Inattentional Blindness in Head-Mounted Displays

McIntyre, Daniel (2013). Inattentional Blindness in Head-Mounted Displays Honours Thesis, School of Psychology, The University of Queensland.

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Author McIntyre, Daniel
Thesis Title Inattentional Blindness in Head-Mounted Displays
School, Centre or Institute School of Psychology
Institution The University of Queensland
Publication date 2013-10-09
Thesis type Honours Thesis
Supervisor Penelope Sanderson
Total pages 108
Language eng
Subjects 1701 Psychology
Abstract/Summary Head-mounted displays (HMDs) and similar display technologies are becoming increasingly prominent in safety-critical domains such as aviation and medicine. A concern for use, however, is that the HMDs may cause a perceptual phenomenon called Inattentional Blindness (IAB), wherein unexpected visual events can go completely unnoticed by the observer. The current thesis investigated IAB in HMD use with 2 consecutive studies. The first aimed to replicate the findings from Liu et al. (2009) where anesthetists took a significantly longer time to notice an unexpected change in patient vital signs (a change in a sine-wave) on HMDs than when using normal monitors. This was done by using an experimental procedure adapted from Tear et al. (2013) where participants performed an engaging perceptual-motor task (a pellet transfer task) while detecting unexpected changes in visual stimulus (waveform versus numerical) on either a HMD or laptop monitor positioned to the right of the participant. Participant expectation was manipulated by giving increasingly comprehensive instructions throughout the three experimental blocks. It was predicted that (1) the detection of waveform events would be significantly slower in the HMD condition compared to the monitor condition and (2) the detection of number events would be significantly faster in the HMD condition compared to the monitor condition. The results from Experiment 1 supported the first hypothesis but not the second where the HMD condition detected numbers significantly faster than the monitor condition, but did not detect waveforms significantly slower. This was followed up a second study, which retained the same experimental design, but with two major changes. The first was increasing the visual stimulus event duration from 24 seconds to 40 seconds. The second was to move the placement of the laptop monitor from the participant’s right to directly beside the pellet task monitor. Two competing exploratory hypotheses were proposed (1) there would be no difference in stimulus detection for participants in the monitor condition and (2) the monitor condition would become statistically indistinguishable from the HMD condition due to its position in peripheral view. Results partially supported the second hypothesis, with monitor condition participants in one experimental block detecting waveform events significantly slower than number events. This study has important implications in terms of HMD use, design, and the stimuli they display.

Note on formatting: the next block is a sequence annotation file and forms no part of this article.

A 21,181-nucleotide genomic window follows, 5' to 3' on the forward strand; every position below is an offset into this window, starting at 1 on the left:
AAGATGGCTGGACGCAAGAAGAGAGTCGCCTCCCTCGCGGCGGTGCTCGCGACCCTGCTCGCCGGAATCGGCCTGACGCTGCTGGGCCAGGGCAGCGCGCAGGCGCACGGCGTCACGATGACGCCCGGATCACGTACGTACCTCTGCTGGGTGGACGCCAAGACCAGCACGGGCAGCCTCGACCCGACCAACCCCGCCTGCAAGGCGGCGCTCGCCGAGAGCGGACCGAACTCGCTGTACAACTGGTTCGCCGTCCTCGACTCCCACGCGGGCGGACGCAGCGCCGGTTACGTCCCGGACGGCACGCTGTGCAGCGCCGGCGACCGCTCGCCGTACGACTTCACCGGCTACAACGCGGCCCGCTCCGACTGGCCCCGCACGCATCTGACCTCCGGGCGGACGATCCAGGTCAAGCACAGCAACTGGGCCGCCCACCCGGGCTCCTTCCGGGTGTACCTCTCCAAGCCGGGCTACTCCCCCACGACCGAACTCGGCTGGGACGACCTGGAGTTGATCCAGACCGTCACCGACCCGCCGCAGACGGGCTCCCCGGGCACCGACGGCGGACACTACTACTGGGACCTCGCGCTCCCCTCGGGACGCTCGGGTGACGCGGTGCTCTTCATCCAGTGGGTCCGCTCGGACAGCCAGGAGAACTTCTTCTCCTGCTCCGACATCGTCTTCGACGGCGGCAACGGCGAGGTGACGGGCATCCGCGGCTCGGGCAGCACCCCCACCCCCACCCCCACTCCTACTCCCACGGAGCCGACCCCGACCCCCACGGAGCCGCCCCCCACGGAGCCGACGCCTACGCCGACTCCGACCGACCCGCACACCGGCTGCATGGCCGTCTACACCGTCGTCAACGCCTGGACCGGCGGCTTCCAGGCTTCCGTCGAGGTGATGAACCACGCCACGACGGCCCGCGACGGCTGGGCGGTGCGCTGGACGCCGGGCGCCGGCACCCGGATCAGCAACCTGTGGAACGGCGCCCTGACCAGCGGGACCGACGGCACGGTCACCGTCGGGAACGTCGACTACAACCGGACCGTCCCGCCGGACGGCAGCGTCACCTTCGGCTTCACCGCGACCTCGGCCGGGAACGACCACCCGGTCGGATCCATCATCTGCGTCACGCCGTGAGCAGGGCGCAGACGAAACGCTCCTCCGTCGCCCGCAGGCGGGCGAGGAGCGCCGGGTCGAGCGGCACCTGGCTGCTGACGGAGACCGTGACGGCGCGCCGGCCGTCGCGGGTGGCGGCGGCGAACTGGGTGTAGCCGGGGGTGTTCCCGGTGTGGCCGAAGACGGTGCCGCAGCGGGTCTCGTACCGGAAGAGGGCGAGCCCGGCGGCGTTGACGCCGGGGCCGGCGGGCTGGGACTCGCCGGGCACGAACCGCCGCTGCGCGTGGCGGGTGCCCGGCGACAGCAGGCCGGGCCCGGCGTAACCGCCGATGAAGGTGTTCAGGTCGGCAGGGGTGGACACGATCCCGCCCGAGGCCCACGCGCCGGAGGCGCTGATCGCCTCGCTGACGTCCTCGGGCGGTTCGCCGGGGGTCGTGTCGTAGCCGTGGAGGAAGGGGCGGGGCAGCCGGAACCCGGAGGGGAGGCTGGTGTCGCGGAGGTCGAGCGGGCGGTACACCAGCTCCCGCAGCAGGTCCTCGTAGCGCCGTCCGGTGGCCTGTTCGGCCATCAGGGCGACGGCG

Keyword Inattentional Blindness
head-mounted displays

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Created: Thu, 03 Jul 2014, 10:03:23 EST by Danico Jones on behalf of School of Psychology